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Tracking the Terror


By Kristen Matthew

How a web browser and a fascination with 9/11 turned Nelson-based author Paul Thompson into a world terrorism authority

The Sunday Star Times
March 13, 2005

Paul Thompson is occasionally overwhelmed. “I've had to deal with burnout,” the New Zealand-based American author says. “It's very negative material and can be very frustrating. I have to take breaks.”

Thompson is a terrorism expert, and burnout, as he calls it, is an occupational hazard. As the author of The Terror Timeline, a history of terrorism leading up to the World Trade Center in 2001, he deals daily with grave and shocking information.

It's not a job he trained for. Thompson, who is in his mid-30's, studied psychology and political science at Stanford, and was working as an environmentalist in Berkeley, California, specializing in saving South-East Asian rain forests, when the September 11, 2001, attack occurred. Like most “reasonably informed” people, he says, he began to read extensively about the event.

Then, in May 2002, it came out that President Bush had been warned about an imminent act of terrorism, specifically in an August 2001 briefing titled “Bin Laden Determined to Strike in US.” The news galvanized Thompson.

“I went online and found obscure stories from reputable sources that were really astounding,” he says.

“The government seemed to be covering up embarrassing information. I started making the timeline as a way for myself to understand.”

“Then after a while it snowballed, got bigger and bigger. That interest eventually took over.”

By early last year, Thompson was completely preoccupied with his research. He quit his job to work on it, and resolved to move to New Zealand. He had been here on holiday and liked it, and his work now required only a computer and an internet connection, so he moved to Nelson.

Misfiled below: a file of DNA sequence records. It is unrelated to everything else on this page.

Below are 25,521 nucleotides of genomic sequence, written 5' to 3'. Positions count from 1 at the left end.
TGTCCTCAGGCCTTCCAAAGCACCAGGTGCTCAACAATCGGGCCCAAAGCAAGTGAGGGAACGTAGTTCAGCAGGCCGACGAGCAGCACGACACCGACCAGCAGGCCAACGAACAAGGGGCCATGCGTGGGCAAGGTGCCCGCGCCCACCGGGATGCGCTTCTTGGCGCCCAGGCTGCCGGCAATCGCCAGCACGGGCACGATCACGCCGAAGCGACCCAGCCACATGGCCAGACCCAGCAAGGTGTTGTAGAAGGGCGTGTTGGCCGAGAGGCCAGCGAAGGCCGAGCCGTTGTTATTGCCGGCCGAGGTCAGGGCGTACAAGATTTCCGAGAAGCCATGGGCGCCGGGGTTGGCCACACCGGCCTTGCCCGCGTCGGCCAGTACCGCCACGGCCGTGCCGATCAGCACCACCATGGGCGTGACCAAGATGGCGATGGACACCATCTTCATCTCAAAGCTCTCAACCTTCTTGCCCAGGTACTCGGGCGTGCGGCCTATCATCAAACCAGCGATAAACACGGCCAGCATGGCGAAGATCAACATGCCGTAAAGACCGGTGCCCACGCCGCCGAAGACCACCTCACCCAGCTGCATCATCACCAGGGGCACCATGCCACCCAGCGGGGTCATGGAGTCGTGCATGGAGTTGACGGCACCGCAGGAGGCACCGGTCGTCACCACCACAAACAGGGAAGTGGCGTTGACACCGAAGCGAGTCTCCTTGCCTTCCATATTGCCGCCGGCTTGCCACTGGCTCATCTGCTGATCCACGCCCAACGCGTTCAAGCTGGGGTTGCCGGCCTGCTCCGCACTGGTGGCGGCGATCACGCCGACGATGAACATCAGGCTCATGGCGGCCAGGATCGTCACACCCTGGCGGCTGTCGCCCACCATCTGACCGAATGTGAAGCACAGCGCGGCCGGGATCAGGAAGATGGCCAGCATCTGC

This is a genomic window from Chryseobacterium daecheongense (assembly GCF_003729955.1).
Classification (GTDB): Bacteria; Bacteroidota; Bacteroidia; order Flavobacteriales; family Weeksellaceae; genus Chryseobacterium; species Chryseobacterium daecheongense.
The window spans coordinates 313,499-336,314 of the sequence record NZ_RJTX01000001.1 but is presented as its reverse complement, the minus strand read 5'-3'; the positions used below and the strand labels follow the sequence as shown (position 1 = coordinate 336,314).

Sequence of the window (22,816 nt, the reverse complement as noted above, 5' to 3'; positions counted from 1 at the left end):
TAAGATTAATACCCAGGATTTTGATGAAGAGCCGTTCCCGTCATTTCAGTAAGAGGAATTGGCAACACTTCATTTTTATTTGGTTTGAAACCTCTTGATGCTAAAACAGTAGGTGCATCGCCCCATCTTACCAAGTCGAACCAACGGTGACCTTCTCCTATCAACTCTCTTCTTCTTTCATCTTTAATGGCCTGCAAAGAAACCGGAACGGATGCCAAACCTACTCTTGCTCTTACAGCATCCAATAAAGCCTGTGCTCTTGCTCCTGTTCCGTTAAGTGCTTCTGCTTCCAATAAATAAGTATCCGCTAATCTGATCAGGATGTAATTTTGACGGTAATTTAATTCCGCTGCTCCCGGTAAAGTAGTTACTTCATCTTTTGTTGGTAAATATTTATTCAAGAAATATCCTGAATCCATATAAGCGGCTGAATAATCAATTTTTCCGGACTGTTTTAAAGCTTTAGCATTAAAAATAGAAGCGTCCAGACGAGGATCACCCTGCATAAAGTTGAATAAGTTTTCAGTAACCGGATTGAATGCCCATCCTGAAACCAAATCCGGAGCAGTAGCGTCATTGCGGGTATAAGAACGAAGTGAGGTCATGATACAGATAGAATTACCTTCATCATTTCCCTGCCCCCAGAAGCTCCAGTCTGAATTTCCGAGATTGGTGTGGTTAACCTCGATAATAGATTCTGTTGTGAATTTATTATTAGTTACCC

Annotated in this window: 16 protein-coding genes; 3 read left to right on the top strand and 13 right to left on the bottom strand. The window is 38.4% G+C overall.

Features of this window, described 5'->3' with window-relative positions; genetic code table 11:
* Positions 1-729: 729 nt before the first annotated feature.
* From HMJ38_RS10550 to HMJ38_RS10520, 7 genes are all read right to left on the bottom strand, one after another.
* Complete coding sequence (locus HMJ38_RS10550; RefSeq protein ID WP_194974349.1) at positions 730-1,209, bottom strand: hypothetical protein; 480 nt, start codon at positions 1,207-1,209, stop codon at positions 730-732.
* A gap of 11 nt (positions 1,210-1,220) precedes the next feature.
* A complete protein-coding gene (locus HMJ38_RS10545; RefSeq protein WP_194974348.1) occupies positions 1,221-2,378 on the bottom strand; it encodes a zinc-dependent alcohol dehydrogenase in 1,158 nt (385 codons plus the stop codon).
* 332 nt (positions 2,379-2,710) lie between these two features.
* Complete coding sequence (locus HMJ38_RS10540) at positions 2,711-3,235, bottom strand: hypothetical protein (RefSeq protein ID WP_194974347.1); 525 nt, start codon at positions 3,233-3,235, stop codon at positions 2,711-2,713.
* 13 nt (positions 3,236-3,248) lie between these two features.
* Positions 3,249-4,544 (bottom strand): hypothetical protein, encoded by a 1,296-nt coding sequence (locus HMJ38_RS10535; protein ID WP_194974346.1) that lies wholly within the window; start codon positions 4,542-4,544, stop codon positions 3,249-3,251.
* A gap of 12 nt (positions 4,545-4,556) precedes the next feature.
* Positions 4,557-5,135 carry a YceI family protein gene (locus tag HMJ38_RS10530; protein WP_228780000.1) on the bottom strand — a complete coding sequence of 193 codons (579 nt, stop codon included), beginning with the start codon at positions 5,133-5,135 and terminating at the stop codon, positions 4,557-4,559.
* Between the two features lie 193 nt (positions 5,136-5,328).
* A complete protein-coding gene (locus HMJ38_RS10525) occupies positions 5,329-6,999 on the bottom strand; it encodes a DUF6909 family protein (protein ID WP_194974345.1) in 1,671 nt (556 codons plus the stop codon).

“I'm very impressed with New Zealand,” he says. “It is going in a great direction and I don't think the US is. I would rather be a part of what's happening here.”

Thompson has compiled a hoard of dates, facts, and figures from more than 5,000 news articles. People email him information they have found online, and he has help from the Center for Cooperative Research in California, which has published the timeline on its website. More recently it has come out in book form, from Harper Collins. The book is not for sale here yet, and may never be thanks to our rigorous libel laws, but can be seen at or purchased online [US only - eds].

The Terror Timeline in unsettling reading. The 20 chapters are laid out chronologically and chart the development of Islamic fundamentalism, al Qaeda's plans, and myriad governmental inefficiencies in the years up to 2001 and since. A section that seeks to show that many Muslims and US citizens knew of a planned attack on American soil well before it happened is particularly compelling: for example, in July 2001 a New York taxi driver told a reporter from the Village Voice that al-Qaeda planned to strike in August or September; a Middle Eastern child at a school in New Jersey warned his teachers to stay away from downtown Manhattan; three men in a Florida bar boasted of “impending bloodshed” the night before the attack.